For some reason, there's always been somewhat of a stigma attached to filing for bankruptcy. People living in Middle Tennessee or anywhere else in the nation often hesitate to use this legal option for fear of what others might think, or that they'll appear as financial failures to loved ones. If you're one of these people, you might find it surprising to learn that many financial advisers believe people who file for bankruptcy often wind up more financially stable than those who don't.
Financial crises typically develop over time. Yes, sometimes an unexpected catastrophic event occurs (loss of a job, death of a loved one, etc.) that brings sudden, substantial debt upon unsuspecting families. These families are often completely unprepared to meet such exorbitant expenses. However, more often than not, serious financial debt accumulates over time, often just trying to make ends meet for the family.
Things to avoid when considering bankruptcy
If you've finally decided that filing for bankruptcy provides you with the most viable option to resolve your current money problems, get life back on track and head toward a financially stable future, there are some things to be aware of and steer clear of, as you prepare to navigate the system, including the following:
- It's usually a bad idea to make very large payments to a particular creditor if you plan on filing for bankruptcy. Instead, it's best to continue to make steady, monthly payments to all creditors, if possible. Otherwise, the court could wind up suing the creditor to whom you gave a larger payment than the rest (if you file for bankruptcy) for return of the money because it's considered a preferential payment.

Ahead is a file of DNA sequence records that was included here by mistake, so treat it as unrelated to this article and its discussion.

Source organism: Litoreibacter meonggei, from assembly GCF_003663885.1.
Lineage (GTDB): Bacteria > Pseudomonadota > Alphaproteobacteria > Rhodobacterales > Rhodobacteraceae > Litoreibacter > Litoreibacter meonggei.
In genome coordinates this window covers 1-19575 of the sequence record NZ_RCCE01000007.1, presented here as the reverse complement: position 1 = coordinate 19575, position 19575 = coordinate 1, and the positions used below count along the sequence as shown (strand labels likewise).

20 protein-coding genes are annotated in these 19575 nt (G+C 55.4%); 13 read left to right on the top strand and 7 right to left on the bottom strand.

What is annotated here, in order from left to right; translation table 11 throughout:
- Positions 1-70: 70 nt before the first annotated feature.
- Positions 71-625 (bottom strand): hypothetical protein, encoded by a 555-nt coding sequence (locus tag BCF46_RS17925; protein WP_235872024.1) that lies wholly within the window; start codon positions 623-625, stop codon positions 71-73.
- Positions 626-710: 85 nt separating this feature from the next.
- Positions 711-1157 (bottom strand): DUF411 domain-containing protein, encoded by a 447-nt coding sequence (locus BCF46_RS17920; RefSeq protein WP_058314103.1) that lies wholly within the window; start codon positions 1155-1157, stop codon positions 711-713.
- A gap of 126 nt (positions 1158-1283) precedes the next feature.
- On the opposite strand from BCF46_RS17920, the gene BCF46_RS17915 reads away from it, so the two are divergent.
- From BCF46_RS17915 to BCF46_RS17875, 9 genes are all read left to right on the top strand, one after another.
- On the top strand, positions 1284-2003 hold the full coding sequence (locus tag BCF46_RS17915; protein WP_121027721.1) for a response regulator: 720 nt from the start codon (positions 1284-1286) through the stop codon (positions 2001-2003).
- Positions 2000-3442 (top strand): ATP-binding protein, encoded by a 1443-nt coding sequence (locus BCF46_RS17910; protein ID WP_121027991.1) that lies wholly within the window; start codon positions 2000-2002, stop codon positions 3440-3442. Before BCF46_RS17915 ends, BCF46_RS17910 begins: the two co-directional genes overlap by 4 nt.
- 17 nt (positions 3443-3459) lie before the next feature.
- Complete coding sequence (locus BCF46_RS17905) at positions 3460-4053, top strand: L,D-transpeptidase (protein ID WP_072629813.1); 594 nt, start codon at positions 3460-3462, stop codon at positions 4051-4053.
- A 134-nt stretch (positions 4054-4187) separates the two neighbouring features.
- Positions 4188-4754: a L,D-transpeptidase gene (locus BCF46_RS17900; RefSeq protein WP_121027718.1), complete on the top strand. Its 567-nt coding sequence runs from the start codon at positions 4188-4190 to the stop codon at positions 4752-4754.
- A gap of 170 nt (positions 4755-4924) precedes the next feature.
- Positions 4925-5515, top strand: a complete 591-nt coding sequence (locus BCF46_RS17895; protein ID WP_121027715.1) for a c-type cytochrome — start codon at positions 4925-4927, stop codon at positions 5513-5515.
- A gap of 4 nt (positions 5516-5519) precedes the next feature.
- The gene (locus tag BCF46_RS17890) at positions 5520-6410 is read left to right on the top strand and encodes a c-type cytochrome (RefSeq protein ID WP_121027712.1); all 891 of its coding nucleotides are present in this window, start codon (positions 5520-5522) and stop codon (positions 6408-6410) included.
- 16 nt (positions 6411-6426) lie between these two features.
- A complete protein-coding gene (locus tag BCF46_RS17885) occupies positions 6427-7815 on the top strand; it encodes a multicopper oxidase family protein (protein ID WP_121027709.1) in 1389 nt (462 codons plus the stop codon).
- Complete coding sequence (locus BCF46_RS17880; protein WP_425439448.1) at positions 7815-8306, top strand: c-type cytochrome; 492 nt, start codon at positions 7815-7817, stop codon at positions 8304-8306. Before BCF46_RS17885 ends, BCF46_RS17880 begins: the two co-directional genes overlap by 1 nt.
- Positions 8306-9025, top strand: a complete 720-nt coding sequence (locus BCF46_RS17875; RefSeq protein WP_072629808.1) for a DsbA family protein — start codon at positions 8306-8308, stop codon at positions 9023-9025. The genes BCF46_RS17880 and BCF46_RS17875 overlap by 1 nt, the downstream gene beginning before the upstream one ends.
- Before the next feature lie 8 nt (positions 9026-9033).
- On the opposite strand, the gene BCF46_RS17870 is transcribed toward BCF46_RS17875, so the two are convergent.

- New expenditures are not typically a good idea, either. In fact, the court and trustee could accuse you of fraud.
- Full disclosure is the name of the game when filing for bankruptcy. Trying to hide assets or not providing complete information will cause you unnecessary trouble.
- If you're aware that you'll receive a large sum of money in the near future, it's wisest to hold off on filing for bankruptcy, and use the funds to pay off as much of your debt as you can.
You will have bankruptcy options
Several types of bankruptcy exist, and each carries different eligibility requirements that you must fulfill in order for the chance to have the court grant your request for debt relief. Much depends on your particular financial situation -- what assets you have, how much debt you have, along with other considerations. The best option for you may be the worst for another person in Tennessee.
A bankruptcy attorney can explain all aspects of the law regarding the topic, as well as review an individual case to help determine the available options and advise you which one best suits that person's immediate financial needs and future goals.